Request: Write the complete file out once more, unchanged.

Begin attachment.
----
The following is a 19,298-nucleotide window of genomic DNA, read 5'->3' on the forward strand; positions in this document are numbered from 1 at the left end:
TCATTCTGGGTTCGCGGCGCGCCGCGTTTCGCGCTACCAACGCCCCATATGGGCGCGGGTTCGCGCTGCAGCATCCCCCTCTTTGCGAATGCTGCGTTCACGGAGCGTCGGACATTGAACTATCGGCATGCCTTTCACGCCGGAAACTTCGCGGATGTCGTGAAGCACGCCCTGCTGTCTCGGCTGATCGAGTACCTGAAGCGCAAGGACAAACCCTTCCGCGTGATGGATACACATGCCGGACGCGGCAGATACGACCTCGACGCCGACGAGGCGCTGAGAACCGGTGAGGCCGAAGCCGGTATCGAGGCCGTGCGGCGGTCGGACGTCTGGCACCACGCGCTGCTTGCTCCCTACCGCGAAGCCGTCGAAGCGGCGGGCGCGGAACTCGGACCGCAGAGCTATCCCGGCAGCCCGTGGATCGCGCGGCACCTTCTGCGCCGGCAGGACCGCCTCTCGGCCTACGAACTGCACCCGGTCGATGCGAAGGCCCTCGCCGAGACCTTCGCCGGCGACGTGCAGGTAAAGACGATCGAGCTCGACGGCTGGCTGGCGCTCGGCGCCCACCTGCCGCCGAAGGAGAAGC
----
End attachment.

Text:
The following is a 19,298-nucleotide window of genomic DNA, read 5'->3' on the forward strand; positions in this document are numbered from 1 at the left end:
TCATTCTGGGTTCGCGGCGCGCCGCGTTTCGCGCTACCAACGCCCCATATGGGCGCGGGTTCGCGCTGCAGCATCCCCCTCTTTGCGAATGCTGCGTTCACGGAGCGTCGGACATTGAACTATCGGCATGCCTTTCACGCCGGAAACTTCGCGGATGTCGTGAAGCACGCCCTGCTGTCTCGGCTGATCGAGTACCTGAAGCGCAAGGACAAACCCTTCCGCGTGATGGATACACATGCCGGACGCGGCAGATACGACCTCGACGCCGACGAGGCGCTGAGAACCGGTGAGGCCGAAGCCGGTATCGAGGCCGTGCGGCGGTCGGACGTCTGGCACCACGCGCTGCTTGCTCCCTACCGCGAAGCCGTCGAAGCGGCGGGCGCGGAACTCGGACCGCAGAGCTATCCCGGCAGCCCGTGGATCGCGCGGCACCTTCTGCGCCGGCAGGACCGCCTCTCGGCCTACGAACTGCACCCGGTCGATGCGAAGGCCCTCGCCGAGACCTTCGCCGGCGACGTGCAGGTAAAGACGATCGAGCTCGACGGCTGGCTGGCGCTCGGCGCCCACCTGCCGCCGAAGGAGAAGC